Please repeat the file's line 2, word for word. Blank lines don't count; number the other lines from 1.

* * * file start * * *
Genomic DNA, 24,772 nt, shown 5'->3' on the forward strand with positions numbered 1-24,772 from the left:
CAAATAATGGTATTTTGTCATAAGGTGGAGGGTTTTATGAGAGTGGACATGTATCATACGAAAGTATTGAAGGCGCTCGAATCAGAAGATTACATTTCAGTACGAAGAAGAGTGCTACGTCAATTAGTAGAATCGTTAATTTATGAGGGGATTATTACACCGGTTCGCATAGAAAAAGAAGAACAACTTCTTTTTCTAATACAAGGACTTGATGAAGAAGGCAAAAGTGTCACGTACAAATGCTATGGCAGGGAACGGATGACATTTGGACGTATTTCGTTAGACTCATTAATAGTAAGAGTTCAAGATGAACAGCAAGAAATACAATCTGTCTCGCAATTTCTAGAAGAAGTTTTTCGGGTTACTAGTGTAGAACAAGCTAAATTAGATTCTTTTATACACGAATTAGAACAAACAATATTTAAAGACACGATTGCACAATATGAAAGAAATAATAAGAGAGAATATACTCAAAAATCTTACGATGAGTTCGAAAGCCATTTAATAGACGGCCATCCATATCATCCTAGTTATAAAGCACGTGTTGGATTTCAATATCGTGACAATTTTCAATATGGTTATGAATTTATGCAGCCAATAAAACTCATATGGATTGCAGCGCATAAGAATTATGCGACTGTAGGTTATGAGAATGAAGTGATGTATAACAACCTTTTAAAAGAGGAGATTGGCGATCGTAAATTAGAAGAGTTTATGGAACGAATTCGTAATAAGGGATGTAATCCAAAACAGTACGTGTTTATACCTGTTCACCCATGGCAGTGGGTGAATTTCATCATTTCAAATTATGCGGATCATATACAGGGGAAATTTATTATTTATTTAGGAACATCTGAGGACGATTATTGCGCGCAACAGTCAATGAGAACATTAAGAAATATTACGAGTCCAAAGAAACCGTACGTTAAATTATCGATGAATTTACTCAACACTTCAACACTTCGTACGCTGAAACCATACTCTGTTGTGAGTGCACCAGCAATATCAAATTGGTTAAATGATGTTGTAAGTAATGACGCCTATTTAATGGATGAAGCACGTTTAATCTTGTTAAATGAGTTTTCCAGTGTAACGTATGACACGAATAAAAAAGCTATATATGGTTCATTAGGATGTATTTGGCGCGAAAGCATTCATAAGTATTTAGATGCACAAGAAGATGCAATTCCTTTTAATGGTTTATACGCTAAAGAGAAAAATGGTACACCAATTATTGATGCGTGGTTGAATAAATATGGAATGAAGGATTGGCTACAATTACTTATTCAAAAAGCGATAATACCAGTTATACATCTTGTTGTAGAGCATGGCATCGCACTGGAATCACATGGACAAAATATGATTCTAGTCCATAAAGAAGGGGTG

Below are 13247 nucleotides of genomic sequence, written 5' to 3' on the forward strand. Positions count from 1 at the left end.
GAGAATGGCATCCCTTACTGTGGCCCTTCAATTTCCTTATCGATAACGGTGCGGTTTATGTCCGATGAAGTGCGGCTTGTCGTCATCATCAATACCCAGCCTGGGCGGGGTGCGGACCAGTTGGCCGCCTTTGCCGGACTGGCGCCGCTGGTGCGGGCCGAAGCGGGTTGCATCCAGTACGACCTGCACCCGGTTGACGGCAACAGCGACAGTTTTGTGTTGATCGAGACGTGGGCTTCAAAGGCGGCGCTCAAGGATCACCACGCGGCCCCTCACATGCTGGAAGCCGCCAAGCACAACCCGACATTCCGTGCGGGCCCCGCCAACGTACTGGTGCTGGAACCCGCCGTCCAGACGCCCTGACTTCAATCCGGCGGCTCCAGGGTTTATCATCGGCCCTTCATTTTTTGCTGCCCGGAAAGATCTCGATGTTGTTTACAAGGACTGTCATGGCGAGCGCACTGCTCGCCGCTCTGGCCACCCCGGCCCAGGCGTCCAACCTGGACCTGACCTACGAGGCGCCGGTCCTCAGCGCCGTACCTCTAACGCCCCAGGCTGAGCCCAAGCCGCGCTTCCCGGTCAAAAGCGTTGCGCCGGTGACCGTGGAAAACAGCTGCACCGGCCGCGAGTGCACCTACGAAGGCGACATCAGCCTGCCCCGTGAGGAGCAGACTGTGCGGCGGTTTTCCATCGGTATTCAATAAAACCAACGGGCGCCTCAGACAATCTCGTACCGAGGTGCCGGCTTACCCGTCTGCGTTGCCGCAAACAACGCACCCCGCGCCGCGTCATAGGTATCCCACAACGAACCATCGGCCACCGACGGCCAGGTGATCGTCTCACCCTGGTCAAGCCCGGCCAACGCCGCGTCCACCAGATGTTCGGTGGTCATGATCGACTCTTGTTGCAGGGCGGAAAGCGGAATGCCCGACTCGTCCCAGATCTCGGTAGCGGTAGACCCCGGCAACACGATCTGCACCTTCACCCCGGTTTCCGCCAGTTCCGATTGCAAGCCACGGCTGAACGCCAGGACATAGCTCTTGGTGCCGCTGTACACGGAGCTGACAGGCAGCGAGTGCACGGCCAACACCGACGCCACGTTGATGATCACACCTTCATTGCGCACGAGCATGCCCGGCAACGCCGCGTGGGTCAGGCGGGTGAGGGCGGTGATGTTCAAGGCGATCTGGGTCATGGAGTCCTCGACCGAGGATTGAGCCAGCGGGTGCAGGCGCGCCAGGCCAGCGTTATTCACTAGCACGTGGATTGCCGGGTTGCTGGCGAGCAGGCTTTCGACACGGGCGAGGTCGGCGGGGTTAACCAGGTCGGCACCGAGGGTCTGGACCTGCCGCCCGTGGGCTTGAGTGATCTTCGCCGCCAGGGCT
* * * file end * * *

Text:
CAAATAATGGTATTTTGTCATAAGGTGGAGGGTTTTATGAGAGTGGACATGTATCATACGAAAGTATTGAAGGCGCTCGAATCAGAAGATTACATTTCAGTACGAAGAAGAGTGCTACGTCAATTAGTAGAATCGTTAATTTATGAGGGGATTATTACACCGGTTCGCATAGAAAAAGAAGAACAACTTCTTTTTCTAATACAAGGACTTGATGAAGAAGGCAAAAGTGTCACGTACAAATGCTATGGCAGGGAACGGATGACATTTGGACGTATTTCGTTAGACTCATTAATAGTAAGAGTTCAAGATGAACAGCAAGAAATACAATCTGTCTCGCAATTTCTAGAAGAAGTTTTTCGGGTTACTAGTGTAGAACAAGCTAAATTAGATTCTTTTATACACGAATTAGAACAAACAATATTTAAAGACACGATTGCACAATATGAAAGAAATAATAAGAGAGAATATACTCAAAAATCTTACGATGAGTTCGAAAGCCATTTAATAGACGGCCATCCATATCATCCTAGTTATAAAGCACGTGTTGGATTTCAATATCGTGACAATTTTCAATATGGTTATGAATTTATGCAGCCAATAAAACTCATATGGATTGCAGCGCATAAGAATTATGCGACTGTAGGTTATGAGAATGAAGTGATGTATAACAACCTTTTAAAAGAGGAGATTGGCGATCGTAAATTAGAAGAGTTTATGGAACGAATTCGTAATAAGGGATGTAATCCAAAACAGTACGTGTTTATACCTGTTCACCCATGGCAGTGGGTGAATTTCATCATTTCAAATTATGCGGATCATATACAGGGGAAATTTATTATTTATTTAGGAACATCTGAGGACGATTATTGCGCGCAACAGTCAATGAGAACATTAAGAAATATTACGAGTCCAAAGAAACCGTACGTTAAATTATCGATGAATTTACTCAACACTTCAACACTTCGTACGCTGAAACCATACTCTGTTGTGAGTGCACCAGCAATATCAAATTGGTTAAATGATGTTGTAAGTAATGACGCCTATTTAATGGATGAAGCACGTTTAATCTTGTTAAATGAGTTTTCCAGTGTAACGTATGACACGAATAAAAAAGCTATATATGGTTCATTAGGATGTATTTGGCGCGAAAGCATTCATAAGTATTTAGATGCACAAGAAGATGCAATTCCTTTTAATGGTTTATACGCTAAAGAGAAAAATGGTACACCAATTATTGATGCGTGGTTGAATAAATATGGAATGAAGGATTGGCTACAATTACTTATTCAAAAAGCGATAATACCAGTTATACATCTTGTTGTAGAGCATGGCATCGCACTGGAATCACATGGACAAAATATGATTCTAGTCCATAAAGAAGGGGTG